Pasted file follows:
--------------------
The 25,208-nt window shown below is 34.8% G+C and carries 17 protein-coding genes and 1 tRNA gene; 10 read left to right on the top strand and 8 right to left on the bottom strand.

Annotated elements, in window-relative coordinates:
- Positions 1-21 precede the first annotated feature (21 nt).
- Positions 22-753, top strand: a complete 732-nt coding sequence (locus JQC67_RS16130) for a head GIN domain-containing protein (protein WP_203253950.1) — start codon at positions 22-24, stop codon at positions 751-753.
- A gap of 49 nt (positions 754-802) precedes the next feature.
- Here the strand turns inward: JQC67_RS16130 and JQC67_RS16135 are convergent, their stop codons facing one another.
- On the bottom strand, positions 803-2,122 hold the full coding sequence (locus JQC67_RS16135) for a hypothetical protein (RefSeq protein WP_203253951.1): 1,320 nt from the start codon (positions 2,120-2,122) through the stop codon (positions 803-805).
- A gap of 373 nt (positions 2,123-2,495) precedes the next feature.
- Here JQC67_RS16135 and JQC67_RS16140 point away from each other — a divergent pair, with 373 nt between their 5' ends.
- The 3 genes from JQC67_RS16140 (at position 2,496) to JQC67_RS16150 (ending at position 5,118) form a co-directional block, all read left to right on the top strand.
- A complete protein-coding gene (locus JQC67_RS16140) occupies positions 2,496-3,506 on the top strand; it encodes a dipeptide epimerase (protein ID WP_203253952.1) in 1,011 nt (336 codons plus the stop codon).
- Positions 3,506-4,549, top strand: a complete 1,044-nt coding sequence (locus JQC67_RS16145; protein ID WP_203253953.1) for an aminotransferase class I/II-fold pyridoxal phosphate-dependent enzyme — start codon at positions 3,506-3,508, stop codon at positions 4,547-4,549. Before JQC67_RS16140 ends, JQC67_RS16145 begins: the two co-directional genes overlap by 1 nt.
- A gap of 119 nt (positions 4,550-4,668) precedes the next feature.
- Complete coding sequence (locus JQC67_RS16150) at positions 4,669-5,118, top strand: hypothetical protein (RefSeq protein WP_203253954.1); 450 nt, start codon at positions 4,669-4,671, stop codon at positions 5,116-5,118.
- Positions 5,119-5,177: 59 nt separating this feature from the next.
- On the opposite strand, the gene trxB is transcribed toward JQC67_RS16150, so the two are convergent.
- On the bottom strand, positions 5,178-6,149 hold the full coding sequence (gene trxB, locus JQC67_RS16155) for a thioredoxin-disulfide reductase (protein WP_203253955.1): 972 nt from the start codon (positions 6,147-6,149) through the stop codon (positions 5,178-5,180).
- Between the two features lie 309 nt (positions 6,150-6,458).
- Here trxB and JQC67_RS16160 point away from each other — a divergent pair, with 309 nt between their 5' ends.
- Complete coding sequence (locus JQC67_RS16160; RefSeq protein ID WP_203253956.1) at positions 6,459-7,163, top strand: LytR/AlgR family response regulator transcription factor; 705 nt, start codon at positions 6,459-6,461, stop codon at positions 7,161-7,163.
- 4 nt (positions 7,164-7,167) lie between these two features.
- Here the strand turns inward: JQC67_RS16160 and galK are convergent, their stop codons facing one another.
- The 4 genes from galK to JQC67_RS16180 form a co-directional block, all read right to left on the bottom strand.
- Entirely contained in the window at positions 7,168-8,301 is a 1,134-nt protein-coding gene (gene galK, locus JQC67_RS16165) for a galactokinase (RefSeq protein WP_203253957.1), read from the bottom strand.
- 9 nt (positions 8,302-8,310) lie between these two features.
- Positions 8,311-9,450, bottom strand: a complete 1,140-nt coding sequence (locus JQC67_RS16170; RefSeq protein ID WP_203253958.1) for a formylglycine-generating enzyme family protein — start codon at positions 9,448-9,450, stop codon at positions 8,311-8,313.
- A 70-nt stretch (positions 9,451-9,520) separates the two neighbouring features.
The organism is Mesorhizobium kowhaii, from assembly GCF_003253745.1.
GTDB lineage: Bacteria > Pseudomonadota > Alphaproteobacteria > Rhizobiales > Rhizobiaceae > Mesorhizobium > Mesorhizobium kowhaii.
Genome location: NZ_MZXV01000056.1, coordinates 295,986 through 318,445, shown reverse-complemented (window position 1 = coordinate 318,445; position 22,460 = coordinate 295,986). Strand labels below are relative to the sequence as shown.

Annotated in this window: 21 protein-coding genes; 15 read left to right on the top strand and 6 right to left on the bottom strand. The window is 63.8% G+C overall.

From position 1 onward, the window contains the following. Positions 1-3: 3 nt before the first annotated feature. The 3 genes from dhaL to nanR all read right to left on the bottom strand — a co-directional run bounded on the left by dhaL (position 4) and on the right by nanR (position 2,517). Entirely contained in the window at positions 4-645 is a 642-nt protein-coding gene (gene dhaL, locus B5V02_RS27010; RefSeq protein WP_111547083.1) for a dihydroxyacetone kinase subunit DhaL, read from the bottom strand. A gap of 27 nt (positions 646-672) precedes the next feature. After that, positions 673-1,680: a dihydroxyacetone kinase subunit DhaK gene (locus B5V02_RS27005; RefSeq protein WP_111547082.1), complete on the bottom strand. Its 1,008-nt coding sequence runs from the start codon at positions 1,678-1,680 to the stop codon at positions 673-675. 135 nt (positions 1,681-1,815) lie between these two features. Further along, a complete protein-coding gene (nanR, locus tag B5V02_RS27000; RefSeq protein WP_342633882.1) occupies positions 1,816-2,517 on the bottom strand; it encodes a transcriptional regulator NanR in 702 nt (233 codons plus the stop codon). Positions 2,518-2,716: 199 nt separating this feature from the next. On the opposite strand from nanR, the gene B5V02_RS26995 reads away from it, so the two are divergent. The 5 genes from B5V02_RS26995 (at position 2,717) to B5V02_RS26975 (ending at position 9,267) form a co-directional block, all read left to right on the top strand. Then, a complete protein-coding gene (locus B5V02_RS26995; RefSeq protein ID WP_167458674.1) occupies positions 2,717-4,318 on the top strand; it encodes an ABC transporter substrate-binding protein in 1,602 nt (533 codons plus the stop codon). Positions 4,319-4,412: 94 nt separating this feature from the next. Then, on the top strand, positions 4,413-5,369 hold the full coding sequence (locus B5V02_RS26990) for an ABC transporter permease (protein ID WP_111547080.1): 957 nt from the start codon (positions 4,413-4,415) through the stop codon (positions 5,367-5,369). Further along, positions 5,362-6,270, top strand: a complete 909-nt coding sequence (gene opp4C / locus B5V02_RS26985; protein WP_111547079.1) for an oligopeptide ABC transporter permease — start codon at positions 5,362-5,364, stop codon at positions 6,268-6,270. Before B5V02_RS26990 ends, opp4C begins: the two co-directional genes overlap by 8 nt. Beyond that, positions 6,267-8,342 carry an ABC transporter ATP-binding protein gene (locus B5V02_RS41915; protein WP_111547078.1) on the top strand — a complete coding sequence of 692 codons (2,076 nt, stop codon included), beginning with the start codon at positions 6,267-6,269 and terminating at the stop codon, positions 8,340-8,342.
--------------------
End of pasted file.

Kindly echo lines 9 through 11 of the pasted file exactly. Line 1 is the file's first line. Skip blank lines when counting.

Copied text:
- Here JQC67_RS16135 and JQC67_RS16140 point away from each other — a divergent pair, with 373 nt between their 5' ends.
- The 3 genes from JQC67_RS16140 (at position 2,496) to JQC67_RS16150 (ending at position 5,118) form a co-directional block, all read left to right on the top strand.
- A complete protein-coding gene (locus JQC67_RS16140) occupies positions 2,496-3,506 on the top strand; it encodes a dipeptide epimerase (protein ID WP_203253952.1) in 1,011 nt (336 codons plus the stop codon).